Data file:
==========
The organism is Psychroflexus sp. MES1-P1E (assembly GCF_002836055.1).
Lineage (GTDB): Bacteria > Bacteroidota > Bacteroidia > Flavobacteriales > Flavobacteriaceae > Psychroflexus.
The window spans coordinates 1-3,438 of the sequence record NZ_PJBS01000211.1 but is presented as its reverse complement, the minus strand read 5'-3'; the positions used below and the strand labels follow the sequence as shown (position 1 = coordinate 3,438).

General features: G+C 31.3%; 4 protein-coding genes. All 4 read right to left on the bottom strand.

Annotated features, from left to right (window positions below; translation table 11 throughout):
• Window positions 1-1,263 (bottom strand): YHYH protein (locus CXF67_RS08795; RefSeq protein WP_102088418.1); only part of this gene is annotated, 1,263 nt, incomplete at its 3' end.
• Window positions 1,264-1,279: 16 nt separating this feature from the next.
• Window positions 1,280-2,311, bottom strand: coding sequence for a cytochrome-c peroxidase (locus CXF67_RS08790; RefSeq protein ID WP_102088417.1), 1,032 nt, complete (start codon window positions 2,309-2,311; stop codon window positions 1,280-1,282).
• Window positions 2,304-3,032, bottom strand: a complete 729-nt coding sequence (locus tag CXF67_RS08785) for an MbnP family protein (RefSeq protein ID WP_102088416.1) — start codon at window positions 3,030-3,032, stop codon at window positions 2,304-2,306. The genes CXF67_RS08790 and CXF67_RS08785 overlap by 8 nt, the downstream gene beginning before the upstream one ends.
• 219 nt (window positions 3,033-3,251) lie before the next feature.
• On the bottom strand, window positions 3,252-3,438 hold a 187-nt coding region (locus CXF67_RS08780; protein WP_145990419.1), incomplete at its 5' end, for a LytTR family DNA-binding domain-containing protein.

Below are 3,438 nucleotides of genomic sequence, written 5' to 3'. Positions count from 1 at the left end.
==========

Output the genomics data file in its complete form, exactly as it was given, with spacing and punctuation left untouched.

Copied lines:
The organism is Psychroflexus sp. MES1-P1E (assembly GCF_002836055.1).
Lineage (GTDB): Bacteria > Bacteroidota > Bacteroidia > Flavobacteriales > Flavobacteriaceae > Psychroflexus.
The window spans coordinates 1-3,438 of the sequence record NZ_PJBS01000211.1 but is presented as its reverse complement, the minus strand read 5'-3'; the positions used below and the strand labels follow the sequence as shown (position 1 = coordinate 3,438).

General features: G+C 31.3%; 4 protein-coding genes. All 4 read right to left on the bottom strand.

Annotated features, from left to right (window positions below; translation table 11 throughout):
• Window positions 1-1,263 (bottom strand): YHYH protein (locus CXF67_RS08795; RefSeq protein WP_102088418.1); only part of this gene is annotated, 1,263 nt, incomplete at its 3' end.
• Window positions 1,264-1,279: 16 nt separating this feature from the next.
• Window positions 1,280-2,311, bottom strand: coding sequence for a cytochrome-c peroxidase (locus CXF67_RS08790; RefSeq protein ID WP_102088417.1), 1,032 nt, complete (start codon window positions 2,309-2,311; stop codon window positions 1,280-1,282).
• Window positions 2,304-3,032, bottom strand: a complete 729-nt coding sequence (locus tag CXF67_RS08785) for an MbnP family protein (RefSeq protein ID WP_102088416.1) — start codon at window positions 3,030-3,032, stop codon at window positions 2,304-2,306. The genes CXF67_RS08790 and CXF67_RS08785 overlap by 8 nt, the downstream gene beginning before the upstream one ends.
• 219 nt (window positions 3,033-3,251) lie before the next feature.
• On the bottom strand, window positions 3,252-3,438 hold a 187-nt coding region (locus CXF67_RS08780; protein WP_145990419.1), incomplete at its 5' end, for a LytTR family DNA-binding domain-containing protein.

Below are 3,438 nucleotides of genomic sequence, written 5' to 3'. Positions count from 1 at the left end.